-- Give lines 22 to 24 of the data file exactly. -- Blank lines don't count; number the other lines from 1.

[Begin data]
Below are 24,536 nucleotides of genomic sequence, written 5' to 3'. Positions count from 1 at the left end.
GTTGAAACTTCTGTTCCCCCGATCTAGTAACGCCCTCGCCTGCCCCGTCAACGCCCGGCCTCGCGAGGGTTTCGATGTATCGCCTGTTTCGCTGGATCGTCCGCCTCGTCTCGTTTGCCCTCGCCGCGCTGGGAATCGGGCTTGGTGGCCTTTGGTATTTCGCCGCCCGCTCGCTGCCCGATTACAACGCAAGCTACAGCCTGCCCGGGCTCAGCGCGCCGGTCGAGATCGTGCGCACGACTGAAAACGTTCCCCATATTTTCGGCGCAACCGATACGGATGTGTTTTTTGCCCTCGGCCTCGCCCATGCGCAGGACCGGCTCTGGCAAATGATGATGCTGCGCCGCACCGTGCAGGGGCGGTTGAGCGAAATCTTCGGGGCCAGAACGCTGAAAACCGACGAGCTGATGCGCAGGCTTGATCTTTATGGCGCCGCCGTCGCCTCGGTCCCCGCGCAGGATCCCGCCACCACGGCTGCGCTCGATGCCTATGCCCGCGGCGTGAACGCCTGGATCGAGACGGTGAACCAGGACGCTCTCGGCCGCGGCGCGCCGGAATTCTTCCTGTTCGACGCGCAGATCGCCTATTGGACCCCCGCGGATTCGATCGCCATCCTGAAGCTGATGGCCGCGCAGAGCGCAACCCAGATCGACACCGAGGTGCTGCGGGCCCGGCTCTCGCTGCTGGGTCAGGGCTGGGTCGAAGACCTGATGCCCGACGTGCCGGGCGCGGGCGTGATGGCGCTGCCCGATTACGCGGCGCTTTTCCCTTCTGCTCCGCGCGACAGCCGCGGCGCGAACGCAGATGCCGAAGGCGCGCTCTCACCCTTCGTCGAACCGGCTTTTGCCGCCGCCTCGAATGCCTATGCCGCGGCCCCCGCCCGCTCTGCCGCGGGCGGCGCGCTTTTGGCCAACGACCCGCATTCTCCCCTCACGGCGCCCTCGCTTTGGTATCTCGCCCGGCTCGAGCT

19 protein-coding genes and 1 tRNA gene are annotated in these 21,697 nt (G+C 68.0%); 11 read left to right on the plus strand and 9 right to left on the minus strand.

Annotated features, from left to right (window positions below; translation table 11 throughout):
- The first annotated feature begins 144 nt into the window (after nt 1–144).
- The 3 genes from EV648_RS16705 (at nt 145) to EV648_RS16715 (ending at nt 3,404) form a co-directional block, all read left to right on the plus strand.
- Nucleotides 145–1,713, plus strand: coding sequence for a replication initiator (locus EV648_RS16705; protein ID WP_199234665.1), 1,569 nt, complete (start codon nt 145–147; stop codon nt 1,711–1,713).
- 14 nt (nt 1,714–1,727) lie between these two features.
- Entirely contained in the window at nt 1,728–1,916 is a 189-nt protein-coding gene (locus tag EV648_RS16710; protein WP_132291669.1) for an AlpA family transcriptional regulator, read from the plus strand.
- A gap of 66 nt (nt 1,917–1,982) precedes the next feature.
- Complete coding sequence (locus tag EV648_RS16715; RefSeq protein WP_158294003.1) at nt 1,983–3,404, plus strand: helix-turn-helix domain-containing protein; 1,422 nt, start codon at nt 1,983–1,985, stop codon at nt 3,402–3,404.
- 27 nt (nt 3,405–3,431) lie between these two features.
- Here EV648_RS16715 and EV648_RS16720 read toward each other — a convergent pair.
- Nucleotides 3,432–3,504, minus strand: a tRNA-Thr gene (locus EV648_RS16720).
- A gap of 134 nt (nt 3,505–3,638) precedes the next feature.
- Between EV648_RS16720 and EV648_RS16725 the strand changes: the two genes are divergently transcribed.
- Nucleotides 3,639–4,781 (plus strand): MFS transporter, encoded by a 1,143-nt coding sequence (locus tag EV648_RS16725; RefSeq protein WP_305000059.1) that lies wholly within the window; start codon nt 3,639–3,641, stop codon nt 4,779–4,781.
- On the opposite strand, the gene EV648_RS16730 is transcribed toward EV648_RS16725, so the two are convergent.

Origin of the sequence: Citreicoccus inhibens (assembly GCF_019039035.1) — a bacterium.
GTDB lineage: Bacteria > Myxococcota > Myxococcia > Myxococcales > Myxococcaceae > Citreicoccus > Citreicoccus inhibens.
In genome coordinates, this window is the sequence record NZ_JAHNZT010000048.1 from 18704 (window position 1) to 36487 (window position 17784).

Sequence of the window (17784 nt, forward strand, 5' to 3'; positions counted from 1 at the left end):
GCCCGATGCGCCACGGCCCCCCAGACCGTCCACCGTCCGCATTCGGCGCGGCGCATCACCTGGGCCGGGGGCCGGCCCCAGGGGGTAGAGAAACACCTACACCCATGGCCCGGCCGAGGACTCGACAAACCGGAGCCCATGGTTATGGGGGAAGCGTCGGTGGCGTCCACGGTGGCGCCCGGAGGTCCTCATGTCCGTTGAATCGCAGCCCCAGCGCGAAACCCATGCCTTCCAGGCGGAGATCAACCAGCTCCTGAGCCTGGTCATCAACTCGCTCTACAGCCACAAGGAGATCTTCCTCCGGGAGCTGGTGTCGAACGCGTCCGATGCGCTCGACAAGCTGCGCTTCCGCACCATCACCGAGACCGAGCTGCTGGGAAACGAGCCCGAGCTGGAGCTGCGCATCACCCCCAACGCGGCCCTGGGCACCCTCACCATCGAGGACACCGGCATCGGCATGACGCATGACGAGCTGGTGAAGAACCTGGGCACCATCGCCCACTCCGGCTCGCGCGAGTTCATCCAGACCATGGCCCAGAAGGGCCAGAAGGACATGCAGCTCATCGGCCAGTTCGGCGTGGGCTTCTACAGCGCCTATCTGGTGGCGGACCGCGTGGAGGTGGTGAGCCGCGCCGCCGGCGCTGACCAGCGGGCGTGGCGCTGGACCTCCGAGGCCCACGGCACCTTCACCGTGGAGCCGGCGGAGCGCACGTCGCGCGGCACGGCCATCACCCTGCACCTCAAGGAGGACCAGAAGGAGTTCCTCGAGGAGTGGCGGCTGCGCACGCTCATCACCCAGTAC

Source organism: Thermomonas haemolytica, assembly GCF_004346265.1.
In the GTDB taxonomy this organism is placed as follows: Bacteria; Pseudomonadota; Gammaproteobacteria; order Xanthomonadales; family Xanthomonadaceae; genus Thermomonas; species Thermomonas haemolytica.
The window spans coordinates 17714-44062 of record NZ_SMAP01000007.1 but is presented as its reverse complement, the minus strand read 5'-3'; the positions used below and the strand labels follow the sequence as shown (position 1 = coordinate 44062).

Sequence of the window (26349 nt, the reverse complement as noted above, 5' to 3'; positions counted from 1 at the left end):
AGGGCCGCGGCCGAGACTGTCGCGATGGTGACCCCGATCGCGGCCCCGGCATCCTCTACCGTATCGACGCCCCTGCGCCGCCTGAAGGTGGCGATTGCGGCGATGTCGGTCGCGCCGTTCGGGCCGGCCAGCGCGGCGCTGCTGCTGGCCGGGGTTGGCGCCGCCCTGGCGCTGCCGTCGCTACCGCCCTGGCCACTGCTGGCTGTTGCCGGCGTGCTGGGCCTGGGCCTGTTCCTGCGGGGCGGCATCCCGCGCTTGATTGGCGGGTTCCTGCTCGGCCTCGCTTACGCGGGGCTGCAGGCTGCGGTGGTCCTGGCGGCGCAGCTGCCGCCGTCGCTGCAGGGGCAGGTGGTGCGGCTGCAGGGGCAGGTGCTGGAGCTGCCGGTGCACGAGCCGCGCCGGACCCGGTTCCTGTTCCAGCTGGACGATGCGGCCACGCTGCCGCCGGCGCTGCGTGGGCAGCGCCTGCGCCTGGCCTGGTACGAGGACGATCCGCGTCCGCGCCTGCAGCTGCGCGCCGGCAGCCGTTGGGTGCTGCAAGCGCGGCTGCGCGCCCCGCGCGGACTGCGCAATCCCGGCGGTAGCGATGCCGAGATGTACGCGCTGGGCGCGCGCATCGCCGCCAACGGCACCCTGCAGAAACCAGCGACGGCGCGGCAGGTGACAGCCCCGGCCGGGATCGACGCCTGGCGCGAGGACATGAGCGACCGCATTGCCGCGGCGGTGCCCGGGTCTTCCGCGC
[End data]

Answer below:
Sequence of the window (17784 nt, forward strand, 5' to 3'; positions counted from 1 at the left end):
GCCCGATGCGCCACGGCCCCCCAGACCGTCCACCGTCCGCATTCGGCGCGGCGCATCACCTGGGCCGGGGGCCGGCCCCAGGGGGTAGAGAAACACCTACACCCATGGCCCGGCCGAGGACTCGACAAACCGGAGCCCATGGTTATGGGGGAAGCGTCGGTGGCGTCCACGGTGGCGCCCGGAGGTCCTCATGTCCGTTGAATCGCAGCCCCAGCGCGAAACCCATGCCTTCCAGGCGGAGATCAACCAGCTCCTGAGCCTGGTCATCAACTCGCTCTACAGCCACAAGGAGATCTTCCTCCGGGAGCTGGTGTCGAACGCGTCCGATGCGCTCGACAAGCTGCGCTTCCGCACCATCACCGAGACCGAGCTGCTGGGAAACGAGCCCGAGCTGGAGCTGCGCATCACCCCCAACGCGGCCCTGGGCACCCTCACCATCGAGGACACCGGCATCGGCATGACGCATGACGAGCTGGTGAAGAACCTGGGCACCATCGCCCACTCCGGCTCGCGCGAGTTCATCCAGACCATGGCCCAGAAGGGCCAGAAGGACATGCAGCTCATCGGCCAGTTCGGCGTGGGCTTCTACAGCGCCTATCTGGTGGCGGACCGCGTGGAGGTGGTGAGCCGCGCCGCCGGCGCTGACCAGCGGGCGTGGCGCTGGACCTCCGAGGCCCACGGCACCTTCACCGTGGAGCCGGCGGAGCGCACGTCGCGCGGCACGGCCATCACCCTGCACCTCAAGGAGGACCAGAAGGAGTTCCTCGAGGAGTGGCGGCTGCGCACGCTCATCACCCAGTAC

Source organism: Thermomonas haemolytica, assembly GCF_004346265.1.